Property expropriation is a mechanism that has been utilized throughout Portugal for decades. Recent examples are abundant throughout the country, such as the expropriation of a former Synagogue in Ourém, where the city council came to this end as the site is of historical significance and they intend to refurbish it and open it to visitors. There is also the example in Porto, where the Metro took hold of 29 properties in order to add the pink line to their train network. In Lisbon, the Metro of Lisbon has expropriated property from the CML for the new circular line. And on Rua do Benformoso in Mouraria, also in Lisbon, the CML expropriated two buildings from the same owner for the construction of a public square and a new mosque.
These processes of expropriations are not always smooth, and the case in Mouraria is still being contested in court, but they are generally executed with the intention of fulfilling projects that are considered to be for a collective public benefit.
Now, in the case of Quinta do Ferro, if the CML does in fact go forward with expropriations, the element of it being for a collective public good has yet to be revealed. Atlas reached out to the Urban Development department regarding this matter but received no response.
Rosa makes it clear that the CML is not in unison: AQF has received significant support from the housing councilwoman, Paula Marques, but, Rosa o adds, “She alone can’t make miracles happen when the other departments aren’t on the same wavelength.” Atlas also contacted the councilwoman’s office for comment, but they did not reply in time for publication.
While the association’s project has been denied, the CML has committed themselves to ensuring that the residents will not be evicted, and that in the cases where they have to be relocated, they will be guaranteed housing in the same neighborhood, if they wish to stay.
In regards to the position taken by the Urban Development department, Saraiva says, “I see here a proximity to the position that was held during the Estado Novo, during fascism, which worries me a lot. The understanding that a poor neighborhood can’t propose urban projects, but rich neighborhoods, meaning neighborhoods with large territories and large real estate development funds behind them, can propose projects, and the city council appreciates them and approves them with distinction.” He describes it as the idea of “having a hard hand with the poor, but soft with the rich.”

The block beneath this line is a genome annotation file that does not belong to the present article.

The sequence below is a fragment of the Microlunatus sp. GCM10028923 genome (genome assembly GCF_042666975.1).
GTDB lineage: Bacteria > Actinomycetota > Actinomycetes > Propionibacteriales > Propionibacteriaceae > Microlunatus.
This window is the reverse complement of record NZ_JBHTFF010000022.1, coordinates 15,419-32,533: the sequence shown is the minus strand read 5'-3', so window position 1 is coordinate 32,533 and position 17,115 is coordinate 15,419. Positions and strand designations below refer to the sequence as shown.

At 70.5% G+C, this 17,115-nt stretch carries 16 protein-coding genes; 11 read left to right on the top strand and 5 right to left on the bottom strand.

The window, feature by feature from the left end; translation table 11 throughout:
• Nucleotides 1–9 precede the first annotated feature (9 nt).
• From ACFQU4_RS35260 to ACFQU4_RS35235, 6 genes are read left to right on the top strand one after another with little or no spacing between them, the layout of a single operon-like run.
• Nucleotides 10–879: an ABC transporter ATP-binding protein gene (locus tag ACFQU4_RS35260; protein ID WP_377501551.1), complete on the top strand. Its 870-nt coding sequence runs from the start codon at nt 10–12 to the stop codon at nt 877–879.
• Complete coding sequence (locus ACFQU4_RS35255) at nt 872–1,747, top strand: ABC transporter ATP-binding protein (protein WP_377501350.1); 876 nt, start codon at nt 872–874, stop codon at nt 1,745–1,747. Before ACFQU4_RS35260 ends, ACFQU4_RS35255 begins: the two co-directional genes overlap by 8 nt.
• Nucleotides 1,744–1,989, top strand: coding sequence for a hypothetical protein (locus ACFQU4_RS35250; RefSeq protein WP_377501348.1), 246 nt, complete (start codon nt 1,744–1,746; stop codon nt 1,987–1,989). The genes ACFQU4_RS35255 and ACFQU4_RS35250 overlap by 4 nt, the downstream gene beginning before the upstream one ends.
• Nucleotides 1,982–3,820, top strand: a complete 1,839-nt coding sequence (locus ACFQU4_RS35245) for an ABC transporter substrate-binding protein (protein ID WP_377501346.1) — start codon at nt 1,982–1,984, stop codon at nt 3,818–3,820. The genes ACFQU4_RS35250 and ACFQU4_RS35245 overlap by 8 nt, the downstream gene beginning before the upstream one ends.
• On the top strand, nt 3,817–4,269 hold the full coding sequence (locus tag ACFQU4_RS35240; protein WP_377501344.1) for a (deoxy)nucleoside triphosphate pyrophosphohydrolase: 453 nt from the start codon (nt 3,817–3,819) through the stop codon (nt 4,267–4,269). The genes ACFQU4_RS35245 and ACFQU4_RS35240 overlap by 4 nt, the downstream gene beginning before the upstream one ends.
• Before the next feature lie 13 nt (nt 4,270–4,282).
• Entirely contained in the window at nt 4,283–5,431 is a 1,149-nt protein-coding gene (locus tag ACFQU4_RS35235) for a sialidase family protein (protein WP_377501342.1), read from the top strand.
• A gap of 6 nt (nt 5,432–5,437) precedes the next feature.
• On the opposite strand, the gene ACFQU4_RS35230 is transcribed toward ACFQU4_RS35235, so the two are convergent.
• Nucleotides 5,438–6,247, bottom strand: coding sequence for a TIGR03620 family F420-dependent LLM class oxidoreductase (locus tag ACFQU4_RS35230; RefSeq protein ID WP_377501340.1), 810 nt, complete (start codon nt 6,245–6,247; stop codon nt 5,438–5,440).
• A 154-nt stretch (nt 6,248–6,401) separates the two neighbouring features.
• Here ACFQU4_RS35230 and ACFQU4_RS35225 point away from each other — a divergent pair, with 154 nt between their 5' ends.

Saraiva also says that there appears to be concern on the part of the city council of setting precedent in approving the project in Quinta do Ferro. He says people have told him directly and indirectly that, “if this gets done the way you guys want it to in Quinta do Ferro, then someday people are going to organize and believe that they decide everything in the city.”
Now, wouldn’t that be quite a novelty, a truly democratic city where its citizens collectively guide the discourse of change and progress based on their needs.
Rosa ends our interview with a renewed brio in his voice and makes it clear their fight is far from over.
“We are going to go forward with other solutions if this here gets buried. We can’t stop, every hour that passes is of great danger,” he says, referring to those in the neighborhood whose housing conditions are a great peril.
He adds that a scenario where “the interest of the municipality prevails, while the interests of its citizens are destroyed, is a very ugly sight, particularly during an election year.” What’s more, he says, “the world doesn’t end at the city council” — there are other avenues through which they can continue their struggle.